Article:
Article published in:Where Do Phonological Features Come From?: Cognitive, physical and developmental bases of distinctive speech categories
Edited by G. Nick Clements and Rachid Ridouane
[Language Faculty and Beyond 6] 2011
► pp. 259–302
Features in child phonology
Inherent, emergent, or artefacts of analysis?
The emergence of features plays a key role in any theory of phonological development that does not assume that they are innately available before the onset of speech. After reviewing Jakobson’s claims for universal orders of emergence, we consider possible criteria for feature or segment acquisition, and then discuss data from nearly 50 children (10 languages including Estonian, Finnish, Japanese, and Welsh as well as several Germanic and Romance languages). Small early vocabularies and phonetic variability make minimal pairs rare in most children. While a few children show clear evidence of utilizing features or segments, others show none, and most fall between these extremes. Gradually increasing evidence of segmental structure and systematicity reflects the slow transition to a more orderly phonology. These data support an emergentist model of feature acquisition that has many possible routes to (re-)creating phonological organization within the individual child’s mind.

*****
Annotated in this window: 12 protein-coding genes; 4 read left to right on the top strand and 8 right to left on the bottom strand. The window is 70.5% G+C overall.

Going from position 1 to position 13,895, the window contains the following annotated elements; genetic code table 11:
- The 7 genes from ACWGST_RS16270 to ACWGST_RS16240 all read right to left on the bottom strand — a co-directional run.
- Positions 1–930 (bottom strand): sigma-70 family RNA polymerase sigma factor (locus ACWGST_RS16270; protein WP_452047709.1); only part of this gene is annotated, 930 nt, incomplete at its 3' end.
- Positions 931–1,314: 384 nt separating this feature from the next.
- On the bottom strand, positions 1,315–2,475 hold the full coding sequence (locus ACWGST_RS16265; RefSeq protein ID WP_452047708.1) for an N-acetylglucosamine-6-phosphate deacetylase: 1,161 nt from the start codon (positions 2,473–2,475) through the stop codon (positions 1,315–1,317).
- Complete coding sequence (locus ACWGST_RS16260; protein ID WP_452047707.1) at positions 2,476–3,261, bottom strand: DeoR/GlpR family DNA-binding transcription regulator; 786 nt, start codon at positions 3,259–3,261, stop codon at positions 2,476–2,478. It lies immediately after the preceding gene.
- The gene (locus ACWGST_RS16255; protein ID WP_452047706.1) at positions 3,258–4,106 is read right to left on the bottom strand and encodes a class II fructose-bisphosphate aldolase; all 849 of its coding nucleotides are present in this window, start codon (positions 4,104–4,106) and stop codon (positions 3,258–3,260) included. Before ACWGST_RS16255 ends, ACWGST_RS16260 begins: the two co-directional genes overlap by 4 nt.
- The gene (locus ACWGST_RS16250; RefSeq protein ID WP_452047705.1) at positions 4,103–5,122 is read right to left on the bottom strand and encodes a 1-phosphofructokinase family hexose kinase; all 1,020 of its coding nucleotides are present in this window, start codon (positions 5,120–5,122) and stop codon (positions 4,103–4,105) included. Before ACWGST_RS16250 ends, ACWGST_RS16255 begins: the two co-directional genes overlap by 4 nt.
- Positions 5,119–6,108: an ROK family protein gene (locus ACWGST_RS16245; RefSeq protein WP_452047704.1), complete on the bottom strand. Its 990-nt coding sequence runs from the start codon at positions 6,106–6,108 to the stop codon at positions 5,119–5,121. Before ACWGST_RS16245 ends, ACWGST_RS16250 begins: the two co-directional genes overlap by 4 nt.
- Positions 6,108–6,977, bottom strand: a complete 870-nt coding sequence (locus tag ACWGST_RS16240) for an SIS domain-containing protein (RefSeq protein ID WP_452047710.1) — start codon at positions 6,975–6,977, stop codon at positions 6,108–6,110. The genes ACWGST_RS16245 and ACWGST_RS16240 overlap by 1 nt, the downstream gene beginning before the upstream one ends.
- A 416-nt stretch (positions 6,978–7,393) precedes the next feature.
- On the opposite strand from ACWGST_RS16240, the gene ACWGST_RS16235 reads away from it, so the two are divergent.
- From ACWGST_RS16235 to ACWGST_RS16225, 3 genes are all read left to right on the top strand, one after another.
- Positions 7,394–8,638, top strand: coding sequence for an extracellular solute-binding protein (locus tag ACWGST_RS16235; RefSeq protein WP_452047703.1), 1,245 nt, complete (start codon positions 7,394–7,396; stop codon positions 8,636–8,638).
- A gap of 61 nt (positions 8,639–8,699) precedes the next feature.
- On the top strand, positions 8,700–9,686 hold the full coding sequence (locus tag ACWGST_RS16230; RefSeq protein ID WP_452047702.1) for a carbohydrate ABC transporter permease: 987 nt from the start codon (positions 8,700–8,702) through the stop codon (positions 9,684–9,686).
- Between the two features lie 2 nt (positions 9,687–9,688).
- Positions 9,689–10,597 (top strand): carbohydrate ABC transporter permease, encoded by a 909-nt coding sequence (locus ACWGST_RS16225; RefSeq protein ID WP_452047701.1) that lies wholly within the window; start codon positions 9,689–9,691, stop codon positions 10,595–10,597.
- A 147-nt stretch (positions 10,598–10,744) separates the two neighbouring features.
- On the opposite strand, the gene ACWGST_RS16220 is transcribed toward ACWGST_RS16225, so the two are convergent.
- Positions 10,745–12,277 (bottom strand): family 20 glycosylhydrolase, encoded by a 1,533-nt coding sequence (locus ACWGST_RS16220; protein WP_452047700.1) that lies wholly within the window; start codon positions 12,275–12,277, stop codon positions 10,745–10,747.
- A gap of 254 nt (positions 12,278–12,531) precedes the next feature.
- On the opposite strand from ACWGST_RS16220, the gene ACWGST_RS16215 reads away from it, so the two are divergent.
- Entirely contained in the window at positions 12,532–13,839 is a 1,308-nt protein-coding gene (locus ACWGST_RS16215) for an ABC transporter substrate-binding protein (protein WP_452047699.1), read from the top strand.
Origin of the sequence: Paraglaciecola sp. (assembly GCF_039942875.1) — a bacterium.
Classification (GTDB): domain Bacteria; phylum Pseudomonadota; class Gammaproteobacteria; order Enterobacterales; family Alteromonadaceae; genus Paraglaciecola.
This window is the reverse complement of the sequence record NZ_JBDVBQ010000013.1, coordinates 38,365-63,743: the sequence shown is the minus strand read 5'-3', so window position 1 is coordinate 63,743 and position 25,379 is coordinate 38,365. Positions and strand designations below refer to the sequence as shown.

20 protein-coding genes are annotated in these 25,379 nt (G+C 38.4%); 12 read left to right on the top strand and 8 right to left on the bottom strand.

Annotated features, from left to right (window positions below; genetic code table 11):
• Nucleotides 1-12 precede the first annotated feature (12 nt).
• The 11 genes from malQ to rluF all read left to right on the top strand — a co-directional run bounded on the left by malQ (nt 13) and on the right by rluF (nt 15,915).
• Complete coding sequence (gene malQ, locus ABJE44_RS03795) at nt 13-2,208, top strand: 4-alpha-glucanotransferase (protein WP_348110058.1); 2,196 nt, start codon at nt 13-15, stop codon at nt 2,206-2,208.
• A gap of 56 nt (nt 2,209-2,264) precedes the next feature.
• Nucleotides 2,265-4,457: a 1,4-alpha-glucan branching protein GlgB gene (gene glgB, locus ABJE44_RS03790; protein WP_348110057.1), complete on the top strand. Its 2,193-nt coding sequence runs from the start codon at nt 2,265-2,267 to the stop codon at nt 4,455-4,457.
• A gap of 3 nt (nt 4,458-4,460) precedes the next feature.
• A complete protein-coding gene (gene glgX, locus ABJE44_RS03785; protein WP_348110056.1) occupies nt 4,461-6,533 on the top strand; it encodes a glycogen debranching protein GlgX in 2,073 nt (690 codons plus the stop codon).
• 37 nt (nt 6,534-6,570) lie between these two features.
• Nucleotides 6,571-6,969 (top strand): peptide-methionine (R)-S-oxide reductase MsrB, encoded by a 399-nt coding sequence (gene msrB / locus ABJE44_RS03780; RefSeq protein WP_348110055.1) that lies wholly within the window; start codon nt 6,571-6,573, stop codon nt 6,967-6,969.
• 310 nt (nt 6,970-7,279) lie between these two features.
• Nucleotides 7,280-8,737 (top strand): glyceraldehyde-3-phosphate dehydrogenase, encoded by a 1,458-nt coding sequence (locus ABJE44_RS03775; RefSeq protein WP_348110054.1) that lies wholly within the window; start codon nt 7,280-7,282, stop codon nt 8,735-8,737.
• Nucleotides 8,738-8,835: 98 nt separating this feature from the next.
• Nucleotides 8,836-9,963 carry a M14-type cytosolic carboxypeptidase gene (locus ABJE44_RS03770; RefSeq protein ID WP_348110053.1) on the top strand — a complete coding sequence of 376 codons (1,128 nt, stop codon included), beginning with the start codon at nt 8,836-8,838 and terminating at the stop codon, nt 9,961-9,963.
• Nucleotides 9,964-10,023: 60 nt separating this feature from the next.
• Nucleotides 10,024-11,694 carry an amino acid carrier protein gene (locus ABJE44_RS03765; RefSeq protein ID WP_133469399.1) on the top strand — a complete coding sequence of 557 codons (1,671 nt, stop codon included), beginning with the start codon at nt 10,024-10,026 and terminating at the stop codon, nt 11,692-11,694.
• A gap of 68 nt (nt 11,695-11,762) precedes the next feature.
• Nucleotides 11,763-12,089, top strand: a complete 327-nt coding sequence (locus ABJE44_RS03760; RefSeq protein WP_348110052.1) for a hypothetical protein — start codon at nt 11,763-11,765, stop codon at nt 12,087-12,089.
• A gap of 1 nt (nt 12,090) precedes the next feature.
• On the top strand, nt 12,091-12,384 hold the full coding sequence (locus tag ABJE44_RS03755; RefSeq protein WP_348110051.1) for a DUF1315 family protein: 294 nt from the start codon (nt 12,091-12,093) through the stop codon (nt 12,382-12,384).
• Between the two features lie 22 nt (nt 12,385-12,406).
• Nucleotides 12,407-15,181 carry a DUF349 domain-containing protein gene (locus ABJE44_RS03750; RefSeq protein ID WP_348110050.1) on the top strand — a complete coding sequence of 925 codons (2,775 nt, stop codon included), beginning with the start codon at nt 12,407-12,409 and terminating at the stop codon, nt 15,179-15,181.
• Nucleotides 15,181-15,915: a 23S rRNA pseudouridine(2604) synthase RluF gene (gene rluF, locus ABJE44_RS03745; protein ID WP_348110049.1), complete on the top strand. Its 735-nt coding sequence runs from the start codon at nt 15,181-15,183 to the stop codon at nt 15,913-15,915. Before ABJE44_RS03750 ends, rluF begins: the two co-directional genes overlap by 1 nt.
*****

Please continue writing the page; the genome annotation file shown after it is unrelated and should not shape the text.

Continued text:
Published online: 28 July 2011
Cited by 15 other publications
Aoyama, Katsura & Barbara L. Davis
Dresher, B. Elan
Jo, Jinyoung & Eon-Suk Ko
Kröger, Bernd J., Trevor Bekolay & Mengxue Cao
Laing, Catherine & Elika Bergelson
Laing, Catherine E.
Laing, Catherine E.
Menn, Lise, Ann M. Peters & Yvan Rose
Nielsen, Alan KS & Mark Dingemanse
Nikolsky, Aleksey, Eduard Alekseyev, Ivan Alekseev & Varvara Dyakonova
Stoehr, Antje, Titia Benders, Janet G. van Hell & Paula Fikkert
This list is based on CrossRef data as of 18 june 2022. Please note that it may not be complete. Sources presented here have been supplied by the respective publishers. Any errors therein should be reported to them.